"Jerry has an opportunity to show he's on their side, that he listens and he's willing to take on powerful special, corporate interests who've been getting all the breaks for the last seven years," Pulliam said.
"Everybody has a chance to blow this up," said Steve Glazer, an adviser to Brown. "The real challenge is to get them out of their corners and find common ground."
If Brown is to preside over a breakthrough term, it will be because he deciphers such vexing puzzles as California's tax system, growing pension liabilities, prison costs, water reform, and the relationship between state and local governments.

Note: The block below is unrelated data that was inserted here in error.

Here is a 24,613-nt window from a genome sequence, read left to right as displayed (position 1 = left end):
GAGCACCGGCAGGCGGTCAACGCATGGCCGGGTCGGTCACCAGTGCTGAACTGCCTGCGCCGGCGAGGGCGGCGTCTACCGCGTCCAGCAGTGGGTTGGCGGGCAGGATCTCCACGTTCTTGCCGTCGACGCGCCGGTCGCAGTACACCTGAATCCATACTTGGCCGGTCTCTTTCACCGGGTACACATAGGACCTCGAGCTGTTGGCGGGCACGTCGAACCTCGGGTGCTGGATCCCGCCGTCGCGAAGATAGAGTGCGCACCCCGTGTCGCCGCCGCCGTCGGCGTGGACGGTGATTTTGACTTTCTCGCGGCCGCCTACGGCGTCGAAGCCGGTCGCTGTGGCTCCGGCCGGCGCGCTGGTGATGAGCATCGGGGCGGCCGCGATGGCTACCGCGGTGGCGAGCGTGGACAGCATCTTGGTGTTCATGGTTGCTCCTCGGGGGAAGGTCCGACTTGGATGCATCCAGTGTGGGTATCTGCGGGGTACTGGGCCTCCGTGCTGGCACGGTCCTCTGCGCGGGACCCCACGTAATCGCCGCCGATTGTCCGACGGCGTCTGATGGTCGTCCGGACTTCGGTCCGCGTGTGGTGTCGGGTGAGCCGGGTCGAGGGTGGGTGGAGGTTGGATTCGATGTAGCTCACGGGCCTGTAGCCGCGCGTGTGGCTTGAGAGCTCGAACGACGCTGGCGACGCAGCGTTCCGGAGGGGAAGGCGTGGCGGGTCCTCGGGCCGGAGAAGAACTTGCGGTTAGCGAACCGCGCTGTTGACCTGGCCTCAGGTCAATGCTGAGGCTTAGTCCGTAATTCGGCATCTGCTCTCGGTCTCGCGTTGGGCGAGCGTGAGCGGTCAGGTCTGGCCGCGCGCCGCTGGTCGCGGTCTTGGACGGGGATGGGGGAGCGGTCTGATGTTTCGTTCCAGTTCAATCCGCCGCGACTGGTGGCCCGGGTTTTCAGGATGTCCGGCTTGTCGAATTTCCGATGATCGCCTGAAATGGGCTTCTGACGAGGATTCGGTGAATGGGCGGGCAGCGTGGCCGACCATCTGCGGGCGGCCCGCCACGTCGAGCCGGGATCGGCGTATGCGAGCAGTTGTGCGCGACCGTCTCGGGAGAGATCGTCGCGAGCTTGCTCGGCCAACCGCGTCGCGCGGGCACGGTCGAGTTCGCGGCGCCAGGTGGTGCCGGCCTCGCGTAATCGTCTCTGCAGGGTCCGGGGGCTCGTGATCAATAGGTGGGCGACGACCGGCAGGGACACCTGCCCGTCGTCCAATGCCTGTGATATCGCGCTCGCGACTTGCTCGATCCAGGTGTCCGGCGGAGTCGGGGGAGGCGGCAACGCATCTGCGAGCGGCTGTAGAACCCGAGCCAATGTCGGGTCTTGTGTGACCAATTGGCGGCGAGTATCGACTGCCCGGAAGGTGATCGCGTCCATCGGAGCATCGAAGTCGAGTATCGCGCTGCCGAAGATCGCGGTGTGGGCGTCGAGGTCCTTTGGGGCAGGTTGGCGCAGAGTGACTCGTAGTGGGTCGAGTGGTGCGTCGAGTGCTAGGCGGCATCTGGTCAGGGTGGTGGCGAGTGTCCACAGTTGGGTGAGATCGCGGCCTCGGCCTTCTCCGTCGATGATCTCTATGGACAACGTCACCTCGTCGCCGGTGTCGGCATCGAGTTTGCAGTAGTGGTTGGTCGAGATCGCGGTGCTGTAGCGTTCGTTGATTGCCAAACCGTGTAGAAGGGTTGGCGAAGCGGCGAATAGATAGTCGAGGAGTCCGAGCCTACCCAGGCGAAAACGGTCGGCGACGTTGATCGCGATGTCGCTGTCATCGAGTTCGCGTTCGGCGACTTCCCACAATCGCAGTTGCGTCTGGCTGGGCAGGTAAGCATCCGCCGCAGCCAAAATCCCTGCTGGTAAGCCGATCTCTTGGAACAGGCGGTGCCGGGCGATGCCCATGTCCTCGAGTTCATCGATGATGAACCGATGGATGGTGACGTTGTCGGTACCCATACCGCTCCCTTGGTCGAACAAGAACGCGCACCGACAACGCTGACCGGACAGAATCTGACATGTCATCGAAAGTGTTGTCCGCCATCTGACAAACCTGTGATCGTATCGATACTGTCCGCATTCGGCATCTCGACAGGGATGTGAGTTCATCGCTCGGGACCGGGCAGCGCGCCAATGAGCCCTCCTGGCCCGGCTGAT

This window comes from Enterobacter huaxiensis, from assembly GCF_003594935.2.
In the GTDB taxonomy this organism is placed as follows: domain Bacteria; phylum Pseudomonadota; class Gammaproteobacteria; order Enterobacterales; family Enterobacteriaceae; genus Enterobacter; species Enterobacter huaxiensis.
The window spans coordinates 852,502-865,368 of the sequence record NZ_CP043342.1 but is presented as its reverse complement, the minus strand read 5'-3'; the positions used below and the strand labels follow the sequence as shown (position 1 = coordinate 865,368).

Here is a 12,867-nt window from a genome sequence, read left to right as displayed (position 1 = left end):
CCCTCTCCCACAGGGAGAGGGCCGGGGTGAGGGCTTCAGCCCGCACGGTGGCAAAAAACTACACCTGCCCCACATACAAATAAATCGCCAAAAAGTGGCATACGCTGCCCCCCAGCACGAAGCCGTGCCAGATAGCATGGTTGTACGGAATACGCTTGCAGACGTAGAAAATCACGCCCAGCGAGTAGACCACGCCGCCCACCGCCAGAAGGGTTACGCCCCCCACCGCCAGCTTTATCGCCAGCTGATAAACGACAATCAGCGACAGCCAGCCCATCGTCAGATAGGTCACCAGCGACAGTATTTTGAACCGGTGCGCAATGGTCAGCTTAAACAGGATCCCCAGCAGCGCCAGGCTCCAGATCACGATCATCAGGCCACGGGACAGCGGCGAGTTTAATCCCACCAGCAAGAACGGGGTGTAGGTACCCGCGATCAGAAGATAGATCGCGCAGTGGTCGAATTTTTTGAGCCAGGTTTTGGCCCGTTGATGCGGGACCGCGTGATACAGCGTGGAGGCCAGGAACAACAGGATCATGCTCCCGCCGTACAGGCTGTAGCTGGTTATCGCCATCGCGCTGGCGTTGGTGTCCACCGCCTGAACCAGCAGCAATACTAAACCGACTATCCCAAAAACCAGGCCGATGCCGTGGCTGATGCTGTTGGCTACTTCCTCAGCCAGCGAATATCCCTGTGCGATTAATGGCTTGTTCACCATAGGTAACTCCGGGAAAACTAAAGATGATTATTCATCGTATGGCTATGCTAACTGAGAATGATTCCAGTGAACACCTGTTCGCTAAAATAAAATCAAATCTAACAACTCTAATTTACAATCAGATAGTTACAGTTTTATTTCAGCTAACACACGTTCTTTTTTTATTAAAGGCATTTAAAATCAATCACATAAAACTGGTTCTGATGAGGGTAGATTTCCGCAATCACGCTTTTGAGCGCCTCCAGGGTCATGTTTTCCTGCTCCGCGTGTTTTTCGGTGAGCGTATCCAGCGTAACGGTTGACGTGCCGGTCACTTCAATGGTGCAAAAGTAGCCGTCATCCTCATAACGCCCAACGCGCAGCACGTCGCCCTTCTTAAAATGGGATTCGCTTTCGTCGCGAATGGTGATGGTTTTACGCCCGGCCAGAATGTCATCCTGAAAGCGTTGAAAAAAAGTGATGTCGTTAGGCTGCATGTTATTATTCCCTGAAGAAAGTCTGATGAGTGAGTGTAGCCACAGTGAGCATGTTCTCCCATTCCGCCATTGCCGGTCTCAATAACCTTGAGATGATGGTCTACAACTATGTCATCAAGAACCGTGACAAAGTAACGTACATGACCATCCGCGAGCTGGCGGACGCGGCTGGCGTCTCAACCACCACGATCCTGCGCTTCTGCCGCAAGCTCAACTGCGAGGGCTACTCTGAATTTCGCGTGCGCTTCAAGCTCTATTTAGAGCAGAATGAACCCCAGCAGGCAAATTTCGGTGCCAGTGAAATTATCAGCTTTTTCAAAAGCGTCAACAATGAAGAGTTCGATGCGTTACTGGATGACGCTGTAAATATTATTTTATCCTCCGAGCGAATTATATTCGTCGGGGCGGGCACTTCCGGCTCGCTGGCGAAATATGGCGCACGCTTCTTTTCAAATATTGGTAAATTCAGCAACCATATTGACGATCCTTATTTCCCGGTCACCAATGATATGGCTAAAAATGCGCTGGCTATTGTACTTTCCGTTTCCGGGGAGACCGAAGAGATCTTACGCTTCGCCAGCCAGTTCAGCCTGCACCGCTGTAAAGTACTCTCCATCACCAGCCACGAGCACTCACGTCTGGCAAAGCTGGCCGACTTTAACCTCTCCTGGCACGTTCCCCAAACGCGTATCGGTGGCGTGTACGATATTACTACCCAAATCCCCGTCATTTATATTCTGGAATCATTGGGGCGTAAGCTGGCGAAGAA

"But it all starts with passing a budget, no matter how tough, in March," said Richie Ross, a veteran Democratic political consultant. "If he makes that happen, the rest gets easier, not harder. He knows this. And he is clearly on track in making others understand it."
Brown's target of passing a budget within 60 days was made easier by a new law approved by voters that allows the Legislature to approve it on simple majority votes. But there are a number of related issues that will make things, at the least, more complicated, such as:
Realignment: Brown and Senate Leader Darrell Steinberg, D-Sacramento, have spoken at length of their hopes to shift program responsibilities and taxing authority to local governments. They have said that realignment is the key to bringing the state's spending in line with revenues and also to maintain services that voters want.